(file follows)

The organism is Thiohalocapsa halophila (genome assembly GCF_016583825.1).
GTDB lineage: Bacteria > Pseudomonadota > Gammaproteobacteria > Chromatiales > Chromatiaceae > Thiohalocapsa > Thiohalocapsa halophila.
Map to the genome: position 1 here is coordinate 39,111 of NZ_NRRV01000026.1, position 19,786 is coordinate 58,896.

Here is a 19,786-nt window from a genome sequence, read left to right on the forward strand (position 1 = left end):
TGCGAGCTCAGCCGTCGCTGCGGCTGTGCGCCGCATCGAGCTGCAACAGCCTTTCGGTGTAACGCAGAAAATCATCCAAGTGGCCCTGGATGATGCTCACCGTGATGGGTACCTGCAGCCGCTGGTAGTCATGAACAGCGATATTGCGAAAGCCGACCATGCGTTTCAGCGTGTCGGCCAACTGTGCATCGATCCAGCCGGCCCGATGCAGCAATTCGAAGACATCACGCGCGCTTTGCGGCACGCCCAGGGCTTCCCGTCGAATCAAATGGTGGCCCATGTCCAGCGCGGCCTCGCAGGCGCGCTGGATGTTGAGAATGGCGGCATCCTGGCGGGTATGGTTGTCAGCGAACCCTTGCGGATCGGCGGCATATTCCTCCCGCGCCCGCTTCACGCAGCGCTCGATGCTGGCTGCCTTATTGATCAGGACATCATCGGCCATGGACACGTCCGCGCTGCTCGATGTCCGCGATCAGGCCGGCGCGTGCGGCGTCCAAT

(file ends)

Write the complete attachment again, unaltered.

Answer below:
The organism is Thiohalocapsa halophila (genome assembly GCF_016583825.1).
GTDB lineage: Bacteria > Pseudomonadota > Gammaproteobacteria > Chromatiales > Chromatiaceae > Thiohalocapsa > Thiohalocapsa halophila.
Map to the genome: position 1 here is coordinate 39,111 of NZ_NRRV01000026.1, position 19,786 is coordinate 58,896.

Here is a 19,786-nt window from a genome sequence, read left to right on the forward strand (position 1 = left end):
TGCGAGCTCAGCCGTCGCTGCGGCTGTGCGCCGCATCGAGCTGCAACAGCCTTTCGGTGTAACGCAGAAAATCATCCAAGTGGCCCTGGATGATGCTCACCGTGATGGGTACCTGCAGCCGCTGGTAGTCATGAACAGCGATATTGCGAAAGCCGACCATGCGTTTCAGCGTGTCGGCCAACTGTGCATCGATCCAGCCGGCCCGATGCAGCAATTCGAAGACATCACGCGCGCTTTGCGGCACGCCCAGGGCTTCCCGTCGAATCAAATGGTGGCCCATGTCCAGCGCGGCCTCGCAGGCGCGCTGGATGTTGAGAATGGCGGCATCCTGGCGGGTATGGTTGTCAGCGAACCCTTGCGGATCGGCGGCATATTCCTCCCGCGCCCGCTTCACGCAGCGCTCGATGCTGGCTGCCTTATTGATCAGGACATCATCGGCCATGGACACGTCCGCGCTGCTCGATGTCCGCGATCAGGCCGGCGCGTGCGGCGTCCAAT